Kamath Sriganesh, Suparna Bharadwaj, Harsha Shanthanna, Ganne S. Umamaheswara Rao, Boris W. Kramer, Talakad N. Sathyaprabha

November 2022, pp 1 - 12 Review Article Read Full Article 10.1007/s00586-022-07469-4

First Online: 28 November 2022


Opioids are the primary analgesics used in patients undergoing spine surgery. Postoperative pain is common despite their liberal use and so are opioid-associated side effects. Non-opioid analgesics are gaining popularity as alternative to opioids in spine surgery.


This systematic review evaluated current evidence regarding opioid and non-opioid intraoperative analgesia and their influence on immediate postoperative pain and adverse events in spine surgery.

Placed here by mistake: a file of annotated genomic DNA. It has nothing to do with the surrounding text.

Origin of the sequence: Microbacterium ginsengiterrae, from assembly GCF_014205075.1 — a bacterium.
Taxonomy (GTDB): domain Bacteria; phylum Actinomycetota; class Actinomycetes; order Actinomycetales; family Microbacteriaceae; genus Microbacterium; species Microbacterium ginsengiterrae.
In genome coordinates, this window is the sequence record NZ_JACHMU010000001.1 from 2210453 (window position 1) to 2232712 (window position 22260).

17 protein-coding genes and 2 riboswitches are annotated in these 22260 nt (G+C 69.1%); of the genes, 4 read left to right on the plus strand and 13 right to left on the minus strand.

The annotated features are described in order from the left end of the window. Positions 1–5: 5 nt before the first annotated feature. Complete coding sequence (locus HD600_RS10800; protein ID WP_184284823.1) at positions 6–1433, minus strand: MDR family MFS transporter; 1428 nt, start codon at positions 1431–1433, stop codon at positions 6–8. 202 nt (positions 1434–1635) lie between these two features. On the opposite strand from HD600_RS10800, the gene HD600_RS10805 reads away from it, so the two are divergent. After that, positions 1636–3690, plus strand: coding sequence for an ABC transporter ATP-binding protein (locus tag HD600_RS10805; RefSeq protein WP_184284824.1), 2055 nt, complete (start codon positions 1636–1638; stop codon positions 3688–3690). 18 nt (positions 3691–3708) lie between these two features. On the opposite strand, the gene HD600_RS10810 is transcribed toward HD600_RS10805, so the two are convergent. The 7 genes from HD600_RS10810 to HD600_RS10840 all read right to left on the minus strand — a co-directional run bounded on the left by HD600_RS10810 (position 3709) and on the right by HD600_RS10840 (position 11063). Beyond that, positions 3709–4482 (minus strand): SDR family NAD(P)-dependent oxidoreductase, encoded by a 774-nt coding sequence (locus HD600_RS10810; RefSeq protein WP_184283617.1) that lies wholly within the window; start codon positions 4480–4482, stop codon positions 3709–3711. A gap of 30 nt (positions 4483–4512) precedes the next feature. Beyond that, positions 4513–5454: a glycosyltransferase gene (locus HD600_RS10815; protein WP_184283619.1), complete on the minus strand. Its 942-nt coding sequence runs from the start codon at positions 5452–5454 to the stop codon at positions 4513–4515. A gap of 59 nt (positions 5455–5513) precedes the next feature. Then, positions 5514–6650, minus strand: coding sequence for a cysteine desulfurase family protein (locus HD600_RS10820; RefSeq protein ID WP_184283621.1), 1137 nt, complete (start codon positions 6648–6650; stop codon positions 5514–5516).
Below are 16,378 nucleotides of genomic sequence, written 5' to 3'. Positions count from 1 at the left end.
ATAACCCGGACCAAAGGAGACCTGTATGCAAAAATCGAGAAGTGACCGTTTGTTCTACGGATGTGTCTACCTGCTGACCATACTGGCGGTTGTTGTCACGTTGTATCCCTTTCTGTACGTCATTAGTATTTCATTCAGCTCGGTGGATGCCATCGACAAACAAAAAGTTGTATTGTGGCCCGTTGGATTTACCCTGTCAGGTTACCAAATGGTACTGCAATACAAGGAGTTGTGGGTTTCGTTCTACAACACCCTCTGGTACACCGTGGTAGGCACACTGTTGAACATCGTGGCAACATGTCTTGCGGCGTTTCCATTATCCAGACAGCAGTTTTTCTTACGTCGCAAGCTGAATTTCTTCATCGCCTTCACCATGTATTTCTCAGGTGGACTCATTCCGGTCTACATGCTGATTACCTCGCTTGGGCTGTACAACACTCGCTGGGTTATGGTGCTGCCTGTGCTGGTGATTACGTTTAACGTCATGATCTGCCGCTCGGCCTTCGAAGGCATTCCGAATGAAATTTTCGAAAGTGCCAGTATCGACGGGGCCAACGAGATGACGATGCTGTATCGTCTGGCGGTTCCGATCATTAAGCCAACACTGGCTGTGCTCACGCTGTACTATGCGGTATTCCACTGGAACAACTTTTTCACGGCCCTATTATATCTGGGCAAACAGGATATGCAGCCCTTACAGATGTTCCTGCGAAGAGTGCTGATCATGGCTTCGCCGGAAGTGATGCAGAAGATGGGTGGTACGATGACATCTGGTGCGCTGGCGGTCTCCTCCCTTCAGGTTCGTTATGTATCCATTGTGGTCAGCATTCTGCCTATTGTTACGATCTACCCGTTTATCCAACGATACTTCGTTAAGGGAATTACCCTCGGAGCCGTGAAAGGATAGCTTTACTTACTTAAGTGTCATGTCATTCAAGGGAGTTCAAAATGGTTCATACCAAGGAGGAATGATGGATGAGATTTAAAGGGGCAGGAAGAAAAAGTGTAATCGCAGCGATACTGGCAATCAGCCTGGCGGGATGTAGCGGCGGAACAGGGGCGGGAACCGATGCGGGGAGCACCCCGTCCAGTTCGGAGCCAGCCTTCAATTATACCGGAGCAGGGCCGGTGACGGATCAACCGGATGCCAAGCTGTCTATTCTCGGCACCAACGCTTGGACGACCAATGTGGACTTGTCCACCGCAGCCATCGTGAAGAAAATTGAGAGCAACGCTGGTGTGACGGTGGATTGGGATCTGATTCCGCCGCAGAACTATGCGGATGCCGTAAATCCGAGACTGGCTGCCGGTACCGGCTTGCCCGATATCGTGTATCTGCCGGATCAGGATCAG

A total of 10,459 records were obtained by searching Medline, EMBASE and Web of Science databases and six randomized controlled trials were included. Differences in postoperative pain scores between opioid and non-opioid groups were not significant at 1 h: 4 studies, mean difference (MD) = 0.65 units, 95% confidence intervals (CI) [−0.12 to 1.41], p = 0.10, but favored non-opioid at 24 h after surgery: 3 studies, MD = 0.75 units, 95%CI [0.03 to 1.46], p = 0.04. The time for first postoperative analgesic requirement was shorter (MD = −45.06 min, 95%CI [−72.50 to −17.62], p = 0.001), and morphine consumption during first 24 h after surgery was higher in opioid compared to non-opioid group (MD = 4.54 mg, 95%CI [3.26 to 5.82], p 


The certainty of evidence on GRADE assessment is low for studied outcomes. Available evidence supports intraoperative non-opioid analgesia for overall postoperative pain outcomes in spine surgery. More research is needed to find the best drug combination and dosing regimen.

Prospero Registration: CRD42020209042.

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